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Sarajevo Has Changed, But Not That Much With AM-Yugoslavia, Bjt

May 17, 1994

Undated (AP) _ By AIDA CERKEZ Associated Press Writer

SARAJEVO, Bosnia-Herzegovina (AP) - ″You won’t recognize Sarajevo when you come back,″ my colleague Samir told me over the phone as I prepared to return home after more than three months. ″We have street lights and the tram is running.″

I left Sarajevo in January with street lights hanging from wires, burned out cars overturned as protection against snipers and avenues empty from heavy shelling. Then, people with gray faces divided their time between shelters and long queues for water and food, accepting stoically their reality, which often was death.

I left the cold, hungry city, where soccer fields became graveyards and children didn’t understand parents’ pleas to stay indoors, for Frankfurt, Germany, where my son and mother are refugees. There were the luxuries of life: electricity, running water, abundant food, colorful cakes and a city of bright lights.

When you leave Bosnia with the image of suffering people, dead children and destroyed cities seared into your memory, every bite of food makes your stomach tremble. Maybe it is guilt.

On Feb. 5, I watched in shock along with the rest of the world, television coverage of the mortar attack on the Sarajevo marketplace I knew so well. The mother of a friend was in the camera lens, screaming hysterically.

Her screams and the horror of others helped change the city. And soon I started getting news from home that gave me hope.

I learned the intense shelling that made Sarajevo a living hell for nearly two years stopped in mid-February, when Serbs withdrew most of their guns under threat of NATO air strikes. Although there are sporadic violations of a truce, my fellow Sarajevans are enjoying their longest stretch of relative peace since the war began.

It was still gray when I finally returned to Sarajevo, stumbling off the U.N. cargo plane in a light rain, loaded down with war survival gear: candles, flashlights, batteries and canned food.

The smiling face of my colleague Lucky was the first sight of home, and also the first shock. He stood on the runway, fully exposed to snipers and mortar gunners, with no flak jacket or helmet.

Driving into town, I was shocked to see groups of people standing in the middle of what the world now knows as ″Sniper Alley,″ where for two years any crossing was a dance with death.

They were waiting for the tram, Lucky explained.

We drove along Sniper Alley, not at our usual breakneck speed, but almost leisurely, even stopping for red lights, which momentarily confused and panicked me.

The first day home was an exciting whirl of visiting friends and relatives who had lived through so much while I was gone. Their faces were brighter, and some of them had gained weight.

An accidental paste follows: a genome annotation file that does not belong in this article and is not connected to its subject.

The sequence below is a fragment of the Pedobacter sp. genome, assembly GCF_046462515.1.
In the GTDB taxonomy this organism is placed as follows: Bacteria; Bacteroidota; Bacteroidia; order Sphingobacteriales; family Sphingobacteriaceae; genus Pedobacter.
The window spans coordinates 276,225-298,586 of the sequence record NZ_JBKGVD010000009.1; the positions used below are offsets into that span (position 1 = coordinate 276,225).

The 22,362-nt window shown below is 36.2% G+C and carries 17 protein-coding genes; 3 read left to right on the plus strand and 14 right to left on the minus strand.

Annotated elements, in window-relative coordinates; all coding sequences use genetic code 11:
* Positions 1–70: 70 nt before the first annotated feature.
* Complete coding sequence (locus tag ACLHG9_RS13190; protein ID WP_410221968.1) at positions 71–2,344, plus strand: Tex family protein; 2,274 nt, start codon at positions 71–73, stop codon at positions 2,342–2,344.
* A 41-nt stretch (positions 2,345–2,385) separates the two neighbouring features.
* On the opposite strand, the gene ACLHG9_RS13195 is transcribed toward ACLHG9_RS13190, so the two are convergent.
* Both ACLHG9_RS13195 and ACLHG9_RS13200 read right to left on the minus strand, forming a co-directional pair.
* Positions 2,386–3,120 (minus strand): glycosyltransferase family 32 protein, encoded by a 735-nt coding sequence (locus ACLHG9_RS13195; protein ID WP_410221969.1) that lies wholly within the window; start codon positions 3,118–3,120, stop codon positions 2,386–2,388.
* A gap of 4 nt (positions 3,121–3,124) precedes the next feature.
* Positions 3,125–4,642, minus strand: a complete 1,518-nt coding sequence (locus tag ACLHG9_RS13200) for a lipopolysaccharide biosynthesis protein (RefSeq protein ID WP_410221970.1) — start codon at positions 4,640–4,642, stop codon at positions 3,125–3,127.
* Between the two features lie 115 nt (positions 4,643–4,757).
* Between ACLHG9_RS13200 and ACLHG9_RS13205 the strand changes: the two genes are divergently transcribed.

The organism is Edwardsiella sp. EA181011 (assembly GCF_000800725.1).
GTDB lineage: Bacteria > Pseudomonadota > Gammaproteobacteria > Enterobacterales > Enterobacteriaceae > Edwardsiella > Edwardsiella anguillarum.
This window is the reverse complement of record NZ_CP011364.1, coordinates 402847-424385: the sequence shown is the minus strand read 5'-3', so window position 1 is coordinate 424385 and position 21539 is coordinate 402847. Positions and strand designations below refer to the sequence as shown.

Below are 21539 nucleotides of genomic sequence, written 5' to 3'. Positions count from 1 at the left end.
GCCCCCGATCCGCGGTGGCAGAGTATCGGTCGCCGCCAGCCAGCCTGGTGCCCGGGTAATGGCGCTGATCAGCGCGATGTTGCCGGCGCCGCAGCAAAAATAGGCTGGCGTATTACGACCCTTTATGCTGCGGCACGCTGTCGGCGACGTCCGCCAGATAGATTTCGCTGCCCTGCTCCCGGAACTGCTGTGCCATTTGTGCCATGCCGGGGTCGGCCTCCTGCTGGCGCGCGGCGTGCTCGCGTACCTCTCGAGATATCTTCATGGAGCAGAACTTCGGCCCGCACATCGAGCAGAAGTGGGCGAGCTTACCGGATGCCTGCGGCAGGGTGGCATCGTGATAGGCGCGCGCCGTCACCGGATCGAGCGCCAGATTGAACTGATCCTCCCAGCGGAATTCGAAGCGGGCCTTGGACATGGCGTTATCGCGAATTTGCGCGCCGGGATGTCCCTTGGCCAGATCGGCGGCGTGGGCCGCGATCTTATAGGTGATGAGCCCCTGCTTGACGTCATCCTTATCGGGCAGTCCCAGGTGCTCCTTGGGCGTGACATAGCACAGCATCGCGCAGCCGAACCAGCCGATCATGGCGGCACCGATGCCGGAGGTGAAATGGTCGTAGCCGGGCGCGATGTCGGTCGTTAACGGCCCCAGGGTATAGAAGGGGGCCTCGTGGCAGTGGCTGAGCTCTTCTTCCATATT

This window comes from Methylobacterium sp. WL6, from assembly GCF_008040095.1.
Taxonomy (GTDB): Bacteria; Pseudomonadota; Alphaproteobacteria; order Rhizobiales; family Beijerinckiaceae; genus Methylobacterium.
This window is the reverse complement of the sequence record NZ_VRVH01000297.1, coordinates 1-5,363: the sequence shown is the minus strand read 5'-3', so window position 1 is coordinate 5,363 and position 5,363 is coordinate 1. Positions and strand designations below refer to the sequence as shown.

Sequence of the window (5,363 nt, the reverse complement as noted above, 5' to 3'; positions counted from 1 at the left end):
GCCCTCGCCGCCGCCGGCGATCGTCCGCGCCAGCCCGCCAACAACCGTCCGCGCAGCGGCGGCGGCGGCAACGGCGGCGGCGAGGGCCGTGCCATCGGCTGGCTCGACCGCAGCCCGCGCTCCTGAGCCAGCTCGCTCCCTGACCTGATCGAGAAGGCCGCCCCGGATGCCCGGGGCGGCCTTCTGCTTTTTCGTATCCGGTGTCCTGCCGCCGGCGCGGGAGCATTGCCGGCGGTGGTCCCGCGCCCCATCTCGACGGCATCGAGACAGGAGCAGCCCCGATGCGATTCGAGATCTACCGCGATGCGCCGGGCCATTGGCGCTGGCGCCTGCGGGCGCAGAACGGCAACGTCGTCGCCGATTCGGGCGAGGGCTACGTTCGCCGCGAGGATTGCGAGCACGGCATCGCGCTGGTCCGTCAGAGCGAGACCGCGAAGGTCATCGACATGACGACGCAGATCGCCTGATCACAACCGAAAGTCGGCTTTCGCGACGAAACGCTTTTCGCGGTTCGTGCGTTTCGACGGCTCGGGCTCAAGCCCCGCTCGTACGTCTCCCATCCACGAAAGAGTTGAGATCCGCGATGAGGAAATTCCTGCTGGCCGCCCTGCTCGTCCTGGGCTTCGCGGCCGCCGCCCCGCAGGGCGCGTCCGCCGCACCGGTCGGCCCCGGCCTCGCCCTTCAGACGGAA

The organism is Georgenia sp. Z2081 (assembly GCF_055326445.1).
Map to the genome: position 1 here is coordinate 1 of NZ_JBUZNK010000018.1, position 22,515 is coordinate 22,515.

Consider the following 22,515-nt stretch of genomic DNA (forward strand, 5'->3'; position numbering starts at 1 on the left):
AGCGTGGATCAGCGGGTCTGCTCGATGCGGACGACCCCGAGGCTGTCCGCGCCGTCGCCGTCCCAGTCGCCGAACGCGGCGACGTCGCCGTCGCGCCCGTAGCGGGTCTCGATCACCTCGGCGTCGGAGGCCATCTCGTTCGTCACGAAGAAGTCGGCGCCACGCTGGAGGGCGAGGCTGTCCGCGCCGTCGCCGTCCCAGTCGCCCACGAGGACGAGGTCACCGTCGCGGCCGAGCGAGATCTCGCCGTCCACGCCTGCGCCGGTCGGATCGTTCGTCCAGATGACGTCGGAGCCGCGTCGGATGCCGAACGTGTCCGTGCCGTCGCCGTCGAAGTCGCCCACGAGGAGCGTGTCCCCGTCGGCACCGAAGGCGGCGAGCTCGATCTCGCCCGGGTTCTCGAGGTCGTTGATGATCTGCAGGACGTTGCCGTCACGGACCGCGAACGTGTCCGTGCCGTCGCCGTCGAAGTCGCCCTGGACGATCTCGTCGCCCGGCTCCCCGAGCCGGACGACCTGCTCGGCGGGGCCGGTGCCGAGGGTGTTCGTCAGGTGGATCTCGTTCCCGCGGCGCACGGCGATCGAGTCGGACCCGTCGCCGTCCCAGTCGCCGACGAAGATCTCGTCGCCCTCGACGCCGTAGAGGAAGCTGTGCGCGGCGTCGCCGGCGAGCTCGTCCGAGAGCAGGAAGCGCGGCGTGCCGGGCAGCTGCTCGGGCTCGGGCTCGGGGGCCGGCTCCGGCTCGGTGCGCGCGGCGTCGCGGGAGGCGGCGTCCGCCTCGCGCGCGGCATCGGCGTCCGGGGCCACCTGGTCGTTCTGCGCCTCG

″Look, I gained 7 kilograms,″ Grandpa said proudly. ″I even went out one sunny day and sat alone in the old part of town. And so many people I saw. What were they all doing on the street?″ he asked.

″Same as you, you fool,″ said Grandma. ″Just enjoying the sun and the peace.″

Everybody told me about the city’s great improvements.

My first walk down to the marketplace confirmed it. Prices were lower and there were bananas.

But nobody was buying them. Although bananas have reached Sarajevo, they remain unavailable for many whose hard currency reserves were spent long ago.

On the surface, it appears much has changed. People are slowly putting bits of their city back together again, along with their lives.

″I’m learning to walk down the streets normally again,″ explained my friend Edin. ″But sometimes I just have the feeling the sniper is watching me from the hill and can shoot me whenever he likes. My forehead begins to itch at the place where I expect the bullet. It will go away in time.″

My best friend Samra greeted me with tears and hugs and kisses. We had so much to catch up on, she said.

But nothing had changed in her apartment. The improvised wood-burning stove almost everybody has was still standing in the corner and the kitchen was almost empty. No coffee, no sugar, but a cake she had made especially for my return - a typical Sarajevo cake made of the plain cookies and powdered milk from humanitarian aid packets, sweetened with the last bit of sugar she had.

Samra asked me to cut the cake. And as I did, I noticed something strange: no trembling in my stomach.

″You know,″ I told a friend later, ″Sarajevo has the worst cakes in the world - but they are mine.″

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